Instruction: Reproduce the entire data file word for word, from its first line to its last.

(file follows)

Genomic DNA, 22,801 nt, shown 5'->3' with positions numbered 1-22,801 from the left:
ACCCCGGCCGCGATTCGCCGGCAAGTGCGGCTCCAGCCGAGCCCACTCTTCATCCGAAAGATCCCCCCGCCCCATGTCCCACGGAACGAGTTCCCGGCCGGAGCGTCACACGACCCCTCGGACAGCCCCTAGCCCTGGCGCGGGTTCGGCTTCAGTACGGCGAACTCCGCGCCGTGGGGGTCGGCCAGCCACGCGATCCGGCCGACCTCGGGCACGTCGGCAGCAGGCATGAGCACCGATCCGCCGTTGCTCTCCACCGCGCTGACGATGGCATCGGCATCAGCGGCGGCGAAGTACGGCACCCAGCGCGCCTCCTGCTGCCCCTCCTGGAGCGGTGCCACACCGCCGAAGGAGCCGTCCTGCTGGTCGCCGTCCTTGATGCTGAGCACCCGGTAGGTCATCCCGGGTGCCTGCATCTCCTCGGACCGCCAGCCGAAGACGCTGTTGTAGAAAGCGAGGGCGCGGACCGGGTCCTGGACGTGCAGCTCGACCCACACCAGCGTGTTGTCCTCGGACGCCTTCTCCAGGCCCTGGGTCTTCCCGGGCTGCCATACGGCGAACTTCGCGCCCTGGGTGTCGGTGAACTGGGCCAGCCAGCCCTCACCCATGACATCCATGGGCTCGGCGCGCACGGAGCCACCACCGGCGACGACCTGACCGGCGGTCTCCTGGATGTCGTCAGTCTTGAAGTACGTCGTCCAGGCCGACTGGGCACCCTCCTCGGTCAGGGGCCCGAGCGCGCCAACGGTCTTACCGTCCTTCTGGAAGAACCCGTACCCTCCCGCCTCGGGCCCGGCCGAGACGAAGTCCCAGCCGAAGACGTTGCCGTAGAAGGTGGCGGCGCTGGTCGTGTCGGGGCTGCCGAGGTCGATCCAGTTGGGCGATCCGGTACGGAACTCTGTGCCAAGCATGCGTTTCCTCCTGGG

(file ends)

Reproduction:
Genomic DNA, 22,801 nt, shown 5'->3' with positions numbered 1-22,801 from the left:
ACCCCGGCCGCGATTCGCCGGCAAGTGCGGCTCCAGCCGAGCCCACTCTTCATCCGAAAGATCCCCCCGCCCCATGTCCCACGGAACGAGTTCCCGGCCGGAGCGTCACACGACCCCTCGGACAGCCCCTAGCCCTGGCGCGGGTTCGGCTTCAGTACGGCGAACTCCGCGCCGTGGGGGTCGGCCAGCCACGCGATCCGGCCGACCTCGGGCACGTCGGCAGCAGGCATGAGCACCGATCCGCCGTTGCTCTCCACCGCGCTGACGATGGCATCGGCATCAGCGGCGGCGAAGTACGGCACCCAGCGCGCCTCCTGCTGCCCCTCCTGGAGCGGTGCCACACCGCCGAAGGAGCCGTCCTGCTGGTCGCCGTCCTTGATGCTGAGCACCCGGTAGGTCATCCCGGGTGCCTGCATCTCCTCGGACCGCCAGCCGAAGACGCTGTTGTAGAAAGCGAGGGCGCGGACCGGGTCCTGGACGTGCAGCTCGACCCACACCAGCGTGTTGTCCTCGGACGCCTTCTCCAGGCCCTGGGTCTTCCCGGGCTGCCATACGGCGAACTTCGCGCCCTGGGTGTCGGTGAACTGGGCCAGCCAGCCCTCACCCATGACATCCATGGGCTCGGCGCGCACGGAGCCACCACCGGCGACGACCTGACCGGCGGTCTCCTGGATGTCGTCAGTCTTGAAGTACGTCGTCCAGGCCGACTGGGCACCCTCCTCGGTCAGGGGCCCGAGCGCGCCAACGGTCTTACCGTCCTTCTGGAAGAACCCGTACCCTCCCGCCTCGGGCCCGGCCGAGACGAAGTCCCAGCCGAAGACGTTGCCGTAGAAGGTGGCGGCGCTGGTCGTGTCGGGGCTGCCGAGGTCGATCCAGTTGGGCGATCCGGTACGGAACTCTGTGCCAAGCATGCGTTTCCTCCTGGG